Ernst Hoepffner

Ernst Hoepffner (1879-1956) was a French scholar of medieval literature.


Hoepffner was born in Rountzenheim ( Bas-Rhin, on 14 November 1879.[1] He hailed from a family of Protestant pastors, and studied in Strasbourg, Florence, and Paris. He received his doctorate in 1903, with a dissertation on Eustache Deschamps, written under Gustav Gröber; Eustache Deschamps: Leben und Wirke was published in Strasbourg, 1904, and reprinted in Geneva, 1974. His habilitation followed in 1906, on Guillaume de Machaut. From 1911 he tutored Old French and Old Provencal in Strasbourg. In 1911 he took over Leo Wiese's chair at the University of Jena, where he taught until 1918. From 1919 to 1948 he held the chair for Romance philology at the University of Strasbourg, and was part of the exodus to Clermont-Ferrand in 1943; the razzia there of November 1943 landed him in the Gestapo jail for a few nights. In 1939 he became a non-resident member of the Académie des Inscriptions et Belles-Lettres. Paul Imbs was one of his students. He died 16 October 1956.[2]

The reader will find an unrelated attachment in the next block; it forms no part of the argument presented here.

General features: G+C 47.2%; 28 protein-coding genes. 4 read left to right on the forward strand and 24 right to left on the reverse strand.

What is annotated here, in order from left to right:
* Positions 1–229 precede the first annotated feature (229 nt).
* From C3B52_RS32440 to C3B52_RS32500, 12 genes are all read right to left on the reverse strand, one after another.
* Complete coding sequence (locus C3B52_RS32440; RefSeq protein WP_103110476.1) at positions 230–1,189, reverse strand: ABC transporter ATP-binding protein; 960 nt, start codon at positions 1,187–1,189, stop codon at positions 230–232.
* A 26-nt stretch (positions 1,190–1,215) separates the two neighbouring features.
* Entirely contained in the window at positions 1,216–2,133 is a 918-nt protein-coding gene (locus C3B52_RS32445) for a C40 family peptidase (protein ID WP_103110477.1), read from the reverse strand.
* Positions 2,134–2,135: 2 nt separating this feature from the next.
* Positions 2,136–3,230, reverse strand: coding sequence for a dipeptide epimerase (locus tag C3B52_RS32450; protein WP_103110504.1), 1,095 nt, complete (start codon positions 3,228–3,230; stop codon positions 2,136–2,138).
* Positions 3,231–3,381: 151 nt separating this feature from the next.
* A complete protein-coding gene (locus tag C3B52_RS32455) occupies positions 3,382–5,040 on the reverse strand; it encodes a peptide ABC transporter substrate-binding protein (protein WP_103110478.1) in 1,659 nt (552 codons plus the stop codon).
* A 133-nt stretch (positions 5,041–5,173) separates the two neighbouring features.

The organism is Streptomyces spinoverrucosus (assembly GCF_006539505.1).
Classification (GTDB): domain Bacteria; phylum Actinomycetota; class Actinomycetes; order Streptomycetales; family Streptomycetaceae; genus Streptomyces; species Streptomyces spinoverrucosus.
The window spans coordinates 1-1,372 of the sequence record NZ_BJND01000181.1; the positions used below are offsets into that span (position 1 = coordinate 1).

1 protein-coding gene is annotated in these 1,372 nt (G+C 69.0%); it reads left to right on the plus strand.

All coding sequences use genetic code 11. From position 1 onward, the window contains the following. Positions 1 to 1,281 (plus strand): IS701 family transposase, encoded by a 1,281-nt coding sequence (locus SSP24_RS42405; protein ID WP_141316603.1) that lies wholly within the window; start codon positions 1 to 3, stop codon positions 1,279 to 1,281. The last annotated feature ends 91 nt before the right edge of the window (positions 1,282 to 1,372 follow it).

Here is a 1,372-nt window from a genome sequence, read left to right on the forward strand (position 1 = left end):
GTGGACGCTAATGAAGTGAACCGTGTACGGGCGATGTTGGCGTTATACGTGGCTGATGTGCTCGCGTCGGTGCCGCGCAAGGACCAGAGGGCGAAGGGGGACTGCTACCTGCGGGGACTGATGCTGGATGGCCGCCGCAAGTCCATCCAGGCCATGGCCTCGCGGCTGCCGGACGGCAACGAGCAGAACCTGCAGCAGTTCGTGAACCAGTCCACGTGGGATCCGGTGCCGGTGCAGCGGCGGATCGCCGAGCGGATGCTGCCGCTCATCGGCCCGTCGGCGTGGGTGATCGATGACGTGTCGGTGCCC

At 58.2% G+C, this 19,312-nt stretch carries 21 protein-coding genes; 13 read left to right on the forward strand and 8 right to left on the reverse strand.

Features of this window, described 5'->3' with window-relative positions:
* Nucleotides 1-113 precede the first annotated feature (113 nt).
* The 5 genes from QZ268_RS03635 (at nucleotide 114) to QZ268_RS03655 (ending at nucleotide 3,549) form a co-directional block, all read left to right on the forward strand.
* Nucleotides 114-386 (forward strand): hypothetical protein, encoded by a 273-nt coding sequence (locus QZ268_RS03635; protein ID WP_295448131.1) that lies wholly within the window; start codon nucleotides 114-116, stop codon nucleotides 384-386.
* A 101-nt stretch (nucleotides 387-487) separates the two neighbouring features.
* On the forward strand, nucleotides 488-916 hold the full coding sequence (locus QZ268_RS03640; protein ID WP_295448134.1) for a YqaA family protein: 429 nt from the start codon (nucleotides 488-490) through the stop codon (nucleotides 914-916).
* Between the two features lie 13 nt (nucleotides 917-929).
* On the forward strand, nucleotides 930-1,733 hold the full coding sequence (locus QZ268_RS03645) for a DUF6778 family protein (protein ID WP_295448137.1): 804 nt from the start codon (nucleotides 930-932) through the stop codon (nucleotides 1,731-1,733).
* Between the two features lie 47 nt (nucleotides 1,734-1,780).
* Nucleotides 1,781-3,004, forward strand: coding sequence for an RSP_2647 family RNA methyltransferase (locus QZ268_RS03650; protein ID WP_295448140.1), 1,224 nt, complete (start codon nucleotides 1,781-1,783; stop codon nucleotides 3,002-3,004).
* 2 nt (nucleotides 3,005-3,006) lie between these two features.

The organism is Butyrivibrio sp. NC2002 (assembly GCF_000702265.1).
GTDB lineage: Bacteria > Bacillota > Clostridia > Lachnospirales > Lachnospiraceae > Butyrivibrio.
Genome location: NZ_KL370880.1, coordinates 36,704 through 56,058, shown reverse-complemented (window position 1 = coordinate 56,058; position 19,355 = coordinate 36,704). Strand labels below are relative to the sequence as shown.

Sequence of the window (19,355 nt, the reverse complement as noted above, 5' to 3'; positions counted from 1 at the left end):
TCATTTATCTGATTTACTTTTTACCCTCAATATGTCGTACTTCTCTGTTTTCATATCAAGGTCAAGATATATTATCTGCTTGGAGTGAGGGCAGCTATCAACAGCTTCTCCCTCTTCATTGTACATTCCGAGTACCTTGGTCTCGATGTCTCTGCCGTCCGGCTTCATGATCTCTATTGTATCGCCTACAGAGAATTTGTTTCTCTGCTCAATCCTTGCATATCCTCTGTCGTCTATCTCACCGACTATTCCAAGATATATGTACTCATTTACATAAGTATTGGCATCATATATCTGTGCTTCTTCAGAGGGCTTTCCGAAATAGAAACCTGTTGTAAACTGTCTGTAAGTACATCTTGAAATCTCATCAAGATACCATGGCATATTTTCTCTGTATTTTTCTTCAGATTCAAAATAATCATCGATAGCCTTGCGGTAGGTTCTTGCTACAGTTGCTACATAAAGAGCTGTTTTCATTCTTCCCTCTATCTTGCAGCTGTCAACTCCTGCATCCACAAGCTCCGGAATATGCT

Among his publications are a three-volume edition (1908-1921) of the works of Guillaume de Machaut.[3] From 1912 to 1919 he edited the Zeitschrift für romanische Philologie, and he edited the journal Romania.


  1. "Ernest Hoepffner (1879-1956)". Bibliothèque nationale de France. Retrieved 2 October 2015.
  2. Perrin, Charles-Edmond (1956). "Éloge funèbre de M. Ernest Hoepffner, membre libre non résidant". Comptes rendus des séances de l'Académie des Inscriptions et Belles-Lettres. 100 (3): 396–401.
  3. Leach, Elizabeth Eva (2015). Helen Deeming, ed. Manuscripts and Medieval Song: Inscription, Performance, Context. Elizabeth Eva Leach. Cambridge UP. pp. 247–70. ISBN 9781316240465. Retrieved 2 October 2015.
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